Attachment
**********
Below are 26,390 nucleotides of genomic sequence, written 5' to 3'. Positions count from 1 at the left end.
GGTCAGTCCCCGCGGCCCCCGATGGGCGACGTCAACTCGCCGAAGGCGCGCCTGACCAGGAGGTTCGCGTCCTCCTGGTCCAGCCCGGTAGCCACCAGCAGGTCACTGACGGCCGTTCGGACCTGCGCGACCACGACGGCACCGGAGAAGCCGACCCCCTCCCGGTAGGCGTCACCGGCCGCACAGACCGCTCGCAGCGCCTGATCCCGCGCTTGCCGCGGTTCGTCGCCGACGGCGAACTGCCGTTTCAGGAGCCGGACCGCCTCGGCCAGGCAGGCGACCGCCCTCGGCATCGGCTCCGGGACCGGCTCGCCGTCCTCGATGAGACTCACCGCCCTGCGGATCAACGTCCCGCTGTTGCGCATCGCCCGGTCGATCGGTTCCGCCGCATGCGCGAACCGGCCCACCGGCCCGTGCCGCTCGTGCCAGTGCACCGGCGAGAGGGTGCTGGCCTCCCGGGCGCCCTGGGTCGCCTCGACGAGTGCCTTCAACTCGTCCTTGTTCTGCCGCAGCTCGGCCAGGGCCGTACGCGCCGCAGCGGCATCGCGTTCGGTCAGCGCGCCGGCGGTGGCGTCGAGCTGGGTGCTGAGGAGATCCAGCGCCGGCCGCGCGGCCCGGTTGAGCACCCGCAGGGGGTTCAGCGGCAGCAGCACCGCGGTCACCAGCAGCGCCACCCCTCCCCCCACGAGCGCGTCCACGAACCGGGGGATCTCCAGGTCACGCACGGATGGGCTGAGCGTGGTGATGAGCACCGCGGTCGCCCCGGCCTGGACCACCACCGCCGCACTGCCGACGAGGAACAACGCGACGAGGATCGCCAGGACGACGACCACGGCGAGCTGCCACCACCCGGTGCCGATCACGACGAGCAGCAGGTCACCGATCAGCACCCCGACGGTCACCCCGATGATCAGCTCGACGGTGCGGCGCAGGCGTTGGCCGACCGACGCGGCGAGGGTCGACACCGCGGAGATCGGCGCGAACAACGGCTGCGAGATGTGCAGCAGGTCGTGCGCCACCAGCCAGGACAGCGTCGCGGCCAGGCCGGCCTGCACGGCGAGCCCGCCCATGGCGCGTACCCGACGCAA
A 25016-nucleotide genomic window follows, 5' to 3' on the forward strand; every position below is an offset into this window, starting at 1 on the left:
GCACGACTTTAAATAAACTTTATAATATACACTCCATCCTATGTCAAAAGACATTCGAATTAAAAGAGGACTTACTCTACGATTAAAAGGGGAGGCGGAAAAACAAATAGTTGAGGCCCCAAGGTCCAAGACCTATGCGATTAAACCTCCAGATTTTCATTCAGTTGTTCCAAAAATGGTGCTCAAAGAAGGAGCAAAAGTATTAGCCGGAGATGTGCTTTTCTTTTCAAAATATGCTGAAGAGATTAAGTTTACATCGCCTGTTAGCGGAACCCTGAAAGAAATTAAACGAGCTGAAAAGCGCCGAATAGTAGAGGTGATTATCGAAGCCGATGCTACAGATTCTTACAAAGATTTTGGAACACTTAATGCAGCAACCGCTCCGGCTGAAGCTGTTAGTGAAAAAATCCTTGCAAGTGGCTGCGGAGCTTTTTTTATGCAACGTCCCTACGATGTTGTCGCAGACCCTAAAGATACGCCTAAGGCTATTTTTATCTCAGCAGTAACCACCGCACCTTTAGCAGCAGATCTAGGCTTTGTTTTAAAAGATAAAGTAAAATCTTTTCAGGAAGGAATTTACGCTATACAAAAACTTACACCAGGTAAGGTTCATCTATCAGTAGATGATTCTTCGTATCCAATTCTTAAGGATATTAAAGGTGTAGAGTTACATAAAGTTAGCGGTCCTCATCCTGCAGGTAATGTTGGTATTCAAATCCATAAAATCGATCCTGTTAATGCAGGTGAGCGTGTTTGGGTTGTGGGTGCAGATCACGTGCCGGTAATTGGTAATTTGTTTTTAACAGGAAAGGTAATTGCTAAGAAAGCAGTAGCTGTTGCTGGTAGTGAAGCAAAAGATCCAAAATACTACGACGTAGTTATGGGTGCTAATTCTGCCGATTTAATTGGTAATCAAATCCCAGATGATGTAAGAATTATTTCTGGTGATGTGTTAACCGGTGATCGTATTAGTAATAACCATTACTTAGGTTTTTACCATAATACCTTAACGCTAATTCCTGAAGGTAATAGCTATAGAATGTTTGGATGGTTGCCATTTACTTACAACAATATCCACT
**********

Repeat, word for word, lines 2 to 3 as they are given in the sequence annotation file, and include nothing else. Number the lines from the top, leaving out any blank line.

GGTCAGTCCCCGCGGCCCCCGATGGGCGACGTCAACTCGCCGAAGGCGCGCCTGACCAGGAGGTTCGCGTCCTCCTGGTCCAGCCCGGTAGCCACCAGCAGGTCACTGACGGCCGTTCGGACCTGCGCGACCACGACGGCACCGGAGAAGCCGACCCCCTCCCGGTAGGCGTCACCGGCCGCACAGACCGCTCGCAGCGCCTGATCCCGCGCTTGCCGCGGTTCGTCGCCGACGGCGAACTGCCGTTTCAGGAGCCGGACCGCCTCGGCCAGGCAGGCGACCGCCCTCGGCATCGGCTCCGGGACCGGCTCGCCGTCCTCGATGAGACTCACCGCCCTGCGGATCAACGTCCCGCTGTTGCGCATCGCCCGGTCGATCGGTTCCGCCGCATGCGCGAACCGGCCCACCGGCCCGTGCCGCTCGTGCCAGTGCACCGGCGAGAGGGTGCTGGCCTCCCGGGCGCCCTGGGTCGCCTCGACGAGTGCCTTCAACTCGTCCTTGTTCTGCCGCAGCTCGGCCAGGGCCGTACGCGCCGCAGCGGCATCGCGTTCGGTCAGCGCGCCGGCGGTGGCGTCGAGCTGGGTGCTGAGGAGATCCAGCGCCGGCCGCGCGGCCCGGTTGAGCACCCGCAGGGGGTTCAGCGGCAGCAGCACCGCGGTCACCAGCAGCGCCACCCCTCCCCCCACGAGCGCGTCCACGAACCGGGGGATCTCCAGGTCACGCACGGATGGGCTGAGCGTGGTGATGAGCACCGCGGTCGCCCCGGCCTGGACCACCACCGCCGCACTGCCGACGAGGAACAACGCGACGAGGATCGCCAGGACGACGACCACGGCGAGCTGCCACCACCCGGTGCCGATCACGACGAGCAGCAGGTCACCGATCAGCACCCCGACGGTCACCCCGATGATCAGCTCGACGGTGCGGCGCAGGCGTTGGCCGACCGACGCGGCGAGGGTCGACACCGCGGAGATCGGCGCGAACAACGGCTGCGAGATGTGCAGCAGGTCGTGCGCCACCAGCCAGGACAGCGTCGCGGCCAGGCCGGCCTGCACGGCGAGCCCGCCCATGGCGCGTACCCGACGCAA
A 25016-nucleotide genomic window follows, 5' to 3' on the forward strand; every position below is an offset into this window, starting at 1 on the left: